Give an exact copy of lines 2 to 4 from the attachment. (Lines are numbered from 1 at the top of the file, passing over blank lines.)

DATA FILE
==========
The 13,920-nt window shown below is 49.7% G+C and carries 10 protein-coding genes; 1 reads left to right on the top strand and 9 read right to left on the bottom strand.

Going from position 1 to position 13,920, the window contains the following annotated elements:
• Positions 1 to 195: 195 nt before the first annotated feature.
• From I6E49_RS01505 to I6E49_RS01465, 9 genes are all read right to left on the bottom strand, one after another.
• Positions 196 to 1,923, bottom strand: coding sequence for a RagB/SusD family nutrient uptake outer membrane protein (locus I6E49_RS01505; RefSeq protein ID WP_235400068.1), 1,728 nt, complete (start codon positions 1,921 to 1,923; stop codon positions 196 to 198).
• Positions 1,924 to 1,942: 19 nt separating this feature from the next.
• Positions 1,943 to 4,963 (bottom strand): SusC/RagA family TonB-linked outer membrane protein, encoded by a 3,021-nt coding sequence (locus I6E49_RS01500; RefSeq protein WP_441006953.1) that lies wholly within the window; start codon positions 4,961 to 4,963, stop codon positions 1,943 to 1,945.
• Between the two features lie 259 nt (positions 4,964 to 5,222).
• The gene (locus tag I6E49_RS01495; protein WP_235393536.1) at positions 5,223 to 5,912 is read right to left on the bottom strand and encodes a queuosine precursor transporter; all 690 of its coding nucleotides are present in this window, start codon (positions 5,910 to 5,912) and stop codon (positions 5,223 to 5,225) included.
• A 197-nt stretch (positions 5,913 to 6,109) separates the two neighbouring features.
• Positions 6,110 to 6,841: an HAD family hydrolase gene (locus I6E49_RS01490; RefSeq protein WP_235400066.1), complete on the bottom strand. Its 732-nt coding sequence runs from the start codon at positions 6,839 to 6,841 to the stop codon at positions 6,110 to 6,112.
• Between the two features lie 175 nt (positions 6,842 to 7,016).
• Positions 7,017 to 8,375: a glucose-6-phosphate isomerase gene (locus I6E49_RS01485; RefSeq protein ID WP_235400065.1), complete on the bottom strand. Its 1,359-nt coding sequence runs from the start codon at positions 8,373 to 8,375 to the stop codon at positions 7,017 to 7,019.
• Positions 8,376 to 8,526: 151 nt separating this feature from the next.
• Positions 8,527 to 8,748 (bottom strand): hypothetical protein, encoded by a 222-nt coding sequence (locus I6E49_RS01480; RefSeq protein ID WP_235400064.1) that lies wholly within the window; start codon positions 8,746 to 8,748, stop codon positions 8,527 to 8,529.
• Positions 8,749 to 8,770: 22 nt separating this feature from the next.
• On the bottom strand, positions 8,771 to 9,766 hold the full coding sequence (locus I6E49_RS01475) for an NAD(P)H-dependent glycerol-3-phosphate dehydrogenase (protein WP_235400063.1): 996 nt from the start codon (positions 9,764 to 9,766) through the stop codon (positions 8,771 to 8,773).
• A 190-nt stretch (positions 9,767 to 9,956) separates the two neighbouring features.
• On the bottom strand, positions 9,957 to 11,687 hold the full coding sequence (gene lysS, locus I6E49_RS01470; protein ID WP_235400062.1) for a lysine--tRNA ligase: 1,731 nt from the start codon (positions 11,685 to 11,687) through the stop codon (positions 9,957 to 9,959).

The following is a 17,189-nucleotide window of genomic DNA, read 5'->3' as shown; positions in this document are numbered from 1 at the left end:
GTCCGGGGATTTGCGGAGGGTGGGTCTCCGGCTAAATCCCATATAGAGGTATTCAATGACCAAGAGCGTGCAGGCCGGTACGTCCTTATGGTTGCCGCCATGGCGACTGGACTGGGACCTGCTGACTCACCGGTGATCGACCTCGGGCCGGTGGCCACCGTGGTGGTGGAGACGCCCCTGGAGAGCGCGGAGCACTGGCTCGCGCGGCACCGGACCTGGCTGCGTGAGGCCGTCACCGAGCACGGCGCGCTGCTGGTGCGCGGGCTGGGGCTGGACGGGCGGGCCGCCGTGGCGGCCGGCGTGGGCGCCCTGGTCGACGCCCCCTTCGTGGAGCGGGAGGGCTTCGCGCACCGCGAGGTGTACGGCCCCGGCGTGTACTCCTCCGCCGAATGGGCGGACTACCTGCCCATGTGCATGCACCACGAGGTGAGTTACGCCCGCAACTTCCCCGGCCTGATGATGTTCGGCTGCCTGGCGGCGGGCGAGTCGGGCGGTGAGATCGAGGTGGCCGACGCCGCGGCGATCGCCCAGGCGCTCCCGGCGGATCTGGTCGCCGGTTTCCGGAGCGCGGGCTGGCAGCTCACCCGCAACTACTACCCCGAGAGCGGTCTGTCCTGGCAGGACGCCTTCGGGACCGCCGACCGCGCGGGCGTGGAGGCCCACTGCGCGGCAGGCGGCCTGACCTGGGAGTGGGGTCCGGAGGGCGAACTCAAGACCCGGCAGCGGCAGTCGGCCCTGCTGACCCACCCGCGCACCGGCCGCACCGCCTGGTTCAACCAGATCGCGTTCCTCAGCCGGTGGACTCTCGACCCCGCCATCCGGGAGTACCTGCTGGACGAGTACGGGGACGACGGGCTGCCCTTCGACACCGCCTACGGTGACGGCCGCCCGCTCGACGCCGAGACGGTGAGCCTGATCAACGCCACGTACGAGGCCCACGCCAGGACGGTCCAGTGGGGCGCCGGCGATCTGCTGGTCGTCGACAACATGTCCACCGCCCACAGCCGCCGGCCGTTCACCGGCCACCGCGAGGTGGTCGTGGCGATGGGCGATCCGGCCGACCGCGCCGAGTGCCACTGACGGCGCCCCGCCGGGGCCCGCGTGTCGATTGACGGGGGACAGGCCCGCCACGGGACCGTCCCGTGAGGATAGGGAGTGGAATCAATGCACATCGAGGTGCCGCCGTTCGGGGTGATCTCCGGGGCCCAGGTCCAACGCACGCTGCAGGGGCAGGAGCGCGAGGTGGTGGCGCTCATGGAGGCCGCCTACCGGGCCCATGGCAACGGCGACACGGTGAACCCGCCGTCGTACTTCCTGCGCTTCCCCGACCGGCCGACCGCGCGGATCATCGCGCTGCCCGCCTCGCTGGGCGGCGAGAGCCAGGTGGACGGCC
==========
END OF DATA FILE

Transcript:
Going from position 1 to position 13,920, the window contains the following annotated elements:
• Positions 1 to 195: 195 nt before the first annotated feature.
• From I6E49_RS01505 to I6E49_RS01465, 9 genes are all read right to left on the bottom strand, one after another.